Pastor Maldonado, Romain Grosjean, Lotus, Albert Park, 2015

Media, not teams, to blame for ‘boring drivers’

2015 F1 season

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Pastor Maldonado, Romain Grosjean, Lotus, Albert Park, 2015Formula One drivers are cautious about volunteering their opinions because they fear being misrepresented by the media, according to Lotus deputy team principal Federico Gastaldi.

Two-times world champion Emerson Fittipaldi recently derided the current generation of drivers as “robots” who don’t show any personality outside of the car.

However Gastaldi denied Lotus does anything to prevent its drivers expressing themselves.

“I understand what Emerson’s saying but I know that we as a team don’t do anything proactive to stop our drivers from saying what they think,” he said.

“The drivers themselves are free to decide to say what they think, but they are talking in a very different world from when Emerson was a driver. Now if you say anything even slightly out of the normal it’s repeated, misreported, analysed and regurgitated across all forms of media and I think many drivers have taken a wise approach to this; the less controversial you say, the less time you have to spend answering questions about it.

“This is part of the reason why drivers have evolved into sounding like politicians when asked many questions. They want to drive, not spend hours discussing their opinions on whether Kim Kardashian should appear on the front of Rolling Stone magazine.”

Last month Lewis Hamilton said it is “difficult” for drivers to speak their minds because” we have sponsorship deals” and “we’ve got to represent the sport in a certain way”.

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Keith Collantine
Lifelong motor sport fan Keith set up RaceFans in 2005 - when it was originally called F1 Fanatic. Having previously worked as a motoring...

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  • 34 comments on “Media, not teams, to blame for ‘boring drivers’”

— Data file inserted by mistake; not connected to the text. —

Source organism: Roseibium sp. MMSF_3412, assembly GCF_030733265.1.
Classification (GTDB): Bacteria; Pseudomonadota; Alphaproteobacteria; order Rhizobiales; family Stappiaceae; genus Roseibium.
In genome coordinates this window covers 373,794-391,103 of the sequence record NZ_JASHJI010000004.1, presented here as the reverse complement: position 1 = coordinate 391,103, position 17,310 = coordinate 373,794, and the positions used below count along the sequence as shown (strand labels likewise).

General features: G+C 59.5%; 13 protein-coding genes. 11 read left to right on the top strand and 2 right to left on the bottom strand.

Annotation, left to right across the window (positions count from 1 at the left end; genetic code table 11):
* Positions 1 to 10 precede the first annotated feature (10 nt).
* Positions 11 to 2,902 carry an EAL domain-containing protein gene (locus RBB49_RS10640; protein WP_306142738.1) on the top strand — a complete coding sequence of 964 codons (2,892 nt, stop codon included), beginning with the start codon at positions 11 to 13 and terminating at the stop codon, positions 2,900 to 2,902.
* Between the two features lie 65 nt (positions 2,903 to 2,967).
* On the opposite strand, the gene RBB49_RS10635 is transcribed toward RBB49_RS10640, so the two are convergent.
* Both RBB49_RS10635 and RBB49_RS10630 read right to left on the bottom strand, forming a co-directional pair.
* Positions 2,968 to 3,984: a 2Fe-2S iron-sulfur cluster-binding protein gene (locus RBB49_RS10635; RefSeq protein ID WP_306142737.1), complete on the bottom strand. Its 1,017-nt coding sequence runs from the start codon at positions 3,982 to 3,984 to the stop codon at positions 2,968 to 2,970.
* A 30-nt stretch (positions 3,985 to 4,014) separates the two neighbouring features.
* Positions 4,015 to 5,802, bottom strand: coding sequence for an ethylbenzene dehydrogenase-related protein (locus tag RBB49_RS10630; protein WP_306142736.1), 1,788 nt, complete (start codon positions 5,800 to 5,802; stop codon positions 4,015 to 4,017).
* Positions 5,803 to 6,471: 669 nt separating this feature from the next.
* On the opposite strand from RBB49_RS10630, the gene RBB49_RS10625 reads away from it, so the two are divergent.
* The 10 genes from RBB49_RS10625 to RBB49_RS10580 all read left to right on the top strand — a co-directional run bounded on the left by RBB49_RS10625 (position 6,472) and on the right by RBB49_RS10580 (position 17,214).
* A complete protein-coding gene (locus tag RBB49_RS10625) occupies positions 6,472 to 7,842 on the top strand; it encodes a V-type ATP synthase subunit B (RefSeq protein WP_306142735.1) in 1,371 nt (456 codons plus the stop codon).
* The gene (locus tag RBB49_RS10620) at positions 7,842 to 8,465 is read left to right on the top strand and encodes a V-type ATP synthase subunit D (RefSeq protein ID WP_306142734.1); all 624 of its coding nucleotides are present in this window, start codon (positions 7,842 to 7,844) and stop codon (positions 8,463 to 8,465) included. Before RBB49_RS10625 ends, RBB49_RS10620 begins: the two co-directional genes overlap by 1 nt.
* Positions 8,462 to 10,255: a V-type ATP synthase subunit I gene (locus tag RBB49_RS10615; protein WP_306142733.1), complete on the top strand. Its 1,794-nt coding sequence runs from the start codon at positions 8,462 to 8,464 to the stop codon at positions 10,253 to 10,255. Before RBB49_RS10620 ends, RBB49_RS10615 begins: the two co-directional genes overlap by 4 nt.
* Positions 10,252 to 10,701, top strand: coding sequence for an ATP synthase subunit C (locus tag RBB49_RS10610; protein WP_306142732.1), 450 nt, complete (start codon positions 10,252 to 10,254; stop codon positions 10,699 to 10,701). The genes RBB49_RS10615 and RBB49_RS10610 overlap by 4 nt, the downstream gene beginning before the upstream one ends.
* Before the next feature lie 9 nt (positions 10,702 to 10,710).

1. Exactly a week ago, Will Buxton made the exact same point on his op-ed blog. I’m wondering what the disconnect is between these same sort of comments being made by an F1 team principal as opposed to a member of the media.

    2. If anyone has seen Valentino Rossi interviewed they’d find those statements hard to believe. His personality always comes out in interviews and he has often spoken his mind. If F1 drivers are holding back I doubt it has anything to do with their regularly being misrepresented in the media.

      1. @velocityboy but Valentino Rossi is a seven-time world champion and is known for his flamboyant personality, i.e.: the way he usually celebrates his victories, his hair color etc., so not only has he earned the “right” to say whatever he wants (not that anybody doesn’t have the right to say what they think), but the media and sponsors tend to give more him more leeway because it’s part of his style. Similarly, more successful, older drivers like Alonso and Raikkonen, who aren’t the most PC drivers on the grid, are given more latitude in there comments (“oh, it’s just Raikkonen being Raikkonen”)

        1. Tend to give him more leeway*

      2. It’s not the media only, many fans seem to hate when a driver speaks, dresses or dances differently from the “norm”.

    3. Two-times world champion Emerson Fittipaldi recently derided the current generation of drivers as “robots” who don’t show any personality outside of the car.